Saturday, May 6, 2017

A big family weekend

May is the month of long weekends.  May 1st was on a Monday and that coincided with the May Bank Holiday in the UK, so Claire organized a family get together. It was supposed to be a big family birthday celebration since it's so hard to come together on birthdays. So why not designate a date that we could all agree upon? She queried us all about our availability for the date. She set the place as Toulouse because it's not really all that hard for us to get there. The Parisians and Brits could fly in. Paul and I drove down because we expected to extend the weekend. Emma and Gabriel live only an hour and a half away, by car.
Add to that the difficulty of seeing the Lebelle cousins more than once in a while and never together, which led to extending the invitation (for a Sunday lunch) to Pierre and Gillette's family. They answered the call and we were really looking forward to having everyone, but a couple of weeks before the date, one of theirs had to drop out. He was returning to France from a business trip just the day before and had to leave on another the day after, so his family stayed home. And another of our nieces just finished her exams and stayed home. That meant a group of 21 instead of 26 for Sunday lunch. Not bad!
The participants and some extended family have received a link to the shared online photo album and since almost all the pictures are personal, of us, I'm not sharing them, here. However, here is a photo of the yard of the house we rented. We had a cat and three chickens.
It was a big old farm house with lots of rooms that had been transformed into small apartments big enough for each to have a separate bedroom, living room area, bath or shower, and kitchenette. Each family unit had its own apartment ("gite"). On the ground floor, there was a big kitchen and living room, so we didn't use the kitchenettes in our apartments. We arrived on Friday and, after a little rest, went to the airport for Anne, came home, had a spaghetti dinner before I returned to the airport to pick up the British contingent. Saturday morning, I returned to the airport for the Parisian group and those arriving from Tarn-et-Garonne arrived. Claire had a visit from one of her Toulouse friends and, after a pizza lunch (really good pizza, for once), we headed off on the tram to visit the Airbus site, where we had a visit to the A380 assembly hangar. It being the May 1st weekend (that's the sacred Labor Day, here), the line was closed down, but we could see just how enormous those planes are. It's a shame the guide we had was not more enthusiastic. She rattled off her numbers and was a bit impatient with kids who were trying to ask questions.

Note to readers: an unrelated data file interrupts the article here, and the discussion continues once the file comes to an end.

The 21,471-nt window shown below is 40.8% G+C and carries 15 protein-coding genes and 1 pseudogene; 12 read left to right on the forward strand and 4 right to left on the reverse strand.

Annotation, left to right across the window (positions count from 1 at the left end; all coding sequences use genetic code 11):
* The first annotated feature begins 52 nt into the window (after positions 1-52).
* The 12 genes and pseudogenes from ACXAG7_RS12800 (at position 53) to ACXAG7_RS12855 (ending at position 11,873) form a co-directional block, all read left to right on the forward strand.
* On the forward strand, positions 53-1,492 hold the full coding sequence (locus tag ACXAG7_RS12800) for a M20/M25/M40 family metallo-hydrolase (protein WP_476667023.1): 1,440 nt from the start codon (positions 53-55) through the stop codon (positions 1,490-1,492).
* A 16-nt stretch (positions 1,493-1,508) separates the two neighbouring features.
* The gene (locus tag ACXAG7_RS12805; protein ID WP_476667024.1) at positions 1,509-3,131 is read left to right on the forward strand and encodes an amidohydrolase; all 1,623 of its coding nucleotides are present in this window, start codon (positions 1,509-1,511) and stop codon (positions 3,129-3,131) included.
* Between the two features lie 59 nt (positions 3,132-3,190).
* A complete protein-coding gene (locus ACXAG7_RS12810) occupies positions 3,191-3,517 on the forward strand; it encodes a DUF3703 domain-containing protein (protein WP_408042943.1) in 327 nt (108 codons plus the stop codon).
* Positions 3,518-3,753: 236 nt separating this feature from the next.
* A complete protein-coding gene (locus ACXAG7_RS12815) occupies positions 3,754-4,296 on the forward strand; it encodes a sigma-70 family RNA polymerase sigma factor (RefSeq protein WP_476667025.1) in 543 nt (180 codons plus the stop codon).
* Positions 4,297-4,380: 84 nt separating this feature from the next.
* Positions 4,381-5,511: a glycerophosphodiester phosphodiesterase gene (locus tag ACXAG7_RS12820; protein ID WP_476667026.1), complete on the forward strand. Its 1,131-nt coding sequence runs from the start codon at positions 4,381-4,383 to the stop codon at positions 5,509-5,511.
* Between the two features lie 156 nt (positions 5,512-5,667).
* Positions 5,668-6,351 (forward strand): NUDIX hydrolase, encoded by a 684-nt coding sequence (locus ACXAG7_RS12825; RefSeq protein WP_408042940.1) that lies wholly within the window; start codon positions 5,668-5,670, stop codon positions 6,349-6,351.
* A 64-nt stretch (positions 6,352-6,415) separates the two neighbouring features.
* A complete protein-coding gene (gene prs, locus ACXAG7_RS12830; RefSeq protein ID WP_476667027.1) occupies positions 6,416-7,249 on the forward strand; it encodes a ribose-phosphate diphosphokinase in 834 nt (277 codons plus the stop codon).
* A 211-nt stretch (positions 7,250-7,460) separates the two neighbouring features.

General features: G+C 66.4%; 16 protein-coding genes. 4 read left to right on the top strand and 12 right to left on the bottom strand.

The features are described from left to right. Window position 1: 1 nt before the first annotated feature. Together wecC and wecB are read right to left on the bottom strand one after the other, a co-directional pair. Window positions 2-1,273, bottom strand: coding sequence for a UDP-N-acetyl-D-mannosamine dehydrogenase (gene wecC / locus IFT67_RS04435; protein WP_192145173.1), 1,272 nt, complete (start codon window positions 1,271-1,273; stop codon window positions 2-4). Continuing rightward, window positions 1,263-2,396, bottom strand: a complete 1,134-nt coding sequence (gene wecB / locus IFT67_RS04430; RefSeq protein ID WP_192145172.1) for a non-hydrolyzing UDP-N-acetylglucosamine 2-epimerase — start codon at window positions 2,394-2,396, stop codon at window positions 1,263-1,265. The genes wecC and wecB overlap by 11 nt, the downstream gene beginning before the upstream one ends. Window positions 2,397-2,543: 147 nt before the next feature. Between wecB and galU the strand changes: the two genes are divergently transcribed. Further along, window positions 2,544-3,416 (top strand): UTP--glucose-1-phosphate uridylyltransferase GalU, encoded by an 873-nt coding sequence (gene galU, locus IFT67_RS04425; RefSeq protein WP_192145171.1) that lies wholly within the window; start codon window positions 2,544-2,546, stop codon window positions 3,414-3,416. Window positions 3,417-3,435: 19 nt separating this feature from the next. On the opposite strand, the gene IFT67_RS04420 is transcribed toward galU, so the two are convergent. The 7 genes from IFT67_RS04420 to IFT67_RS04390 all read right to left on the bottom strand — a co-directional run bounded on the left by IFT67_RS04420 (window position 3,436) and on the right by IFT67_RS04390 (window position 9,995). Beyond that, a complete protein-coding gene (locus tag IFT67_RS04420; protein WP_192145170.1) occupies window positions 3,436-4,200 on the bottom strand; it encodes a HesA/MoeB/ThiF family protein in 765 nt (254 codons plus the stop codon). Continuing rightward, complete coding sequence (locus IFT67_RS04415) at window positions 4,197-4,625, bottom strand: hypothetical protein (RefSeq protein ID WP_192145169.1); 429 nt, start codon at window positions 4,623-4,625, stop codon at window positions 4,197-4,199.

Sunday, we walked along the Garonne to the restaurant, where we met up with the others. I think we all had a good time: loads of varied conversation. The children all played well, together. V. is closer to adulthood and seemed pleased to discover her dad's cousins. We continued the visit back at the house until they had to leave. Monday, May 1st, everything was closed -- almost everything. There was no public transportation, no tram. Some took our car to go into Toulouse for a short visit, a walk around the city center. Others went into Toulouse in the afternoon, after the first family left to return to Paris, and took a boat ride on the river. We emptied the house and dropped the last ones, the British contingent, at the airport late in the afternoon and headed towards Najac.
Spring is so lovely. There is such variety in green. Everything seems to be green, except the colza, which is in full yellow bloom. This is the southwest and there is a water deficit. In summer, it'll be all dried up but for now, it's beautiful. Our home away from home is the Hotel Le Belle Rive, where we are really welcomed as old friends. We spent Tuesday with Emma and Gabriel, but because I had a sore throat and back ache, we decided not to prolong the stay and returned home on Wednesday.
We had an adventure! A tire blew out. A few years ago, this happened to me in England, the right front tire. Well, this time it was the left back tire. We were very lucky to find the emergency phone safety zone just a couple of hundred meters away. We called; a really short time after, the highway emergency van came by with a very friendly guy. Handshakes all around. He called the local garage to find out how long they would be, but almost as soon as he hung up, they were there. They installed the spare tire you are not supposed to drive much on in a very short time and we were also very lucky that the next exit was just a couple of km. away. This gave us the chance to drive slowly through the green countryside, again, where we saw lots of sheep (and lambs) and cows (and calves) and wheat fields, still green, and colza, all yellow. The idea was to find a tire shop somewhere on the way to Limoges, and we did. In fact, in the shopping zone just outside of Limoges and on the road we were on (no extra detours!) there were two shops opposite one another, Feu Vert and Norauto! Once the tires were mounted, we had a quick lunch and hit the A20. I think the entire tire incident cost us less time than the traffic jam around Paris, when we hit it before 5 pm. We didn't get home until well after 6.
The only thing I'm going to say about the election is that I'll vote early, tomorrow and I don't know if I'll volunteer to count the votes as I did two weeks ago.

No comments: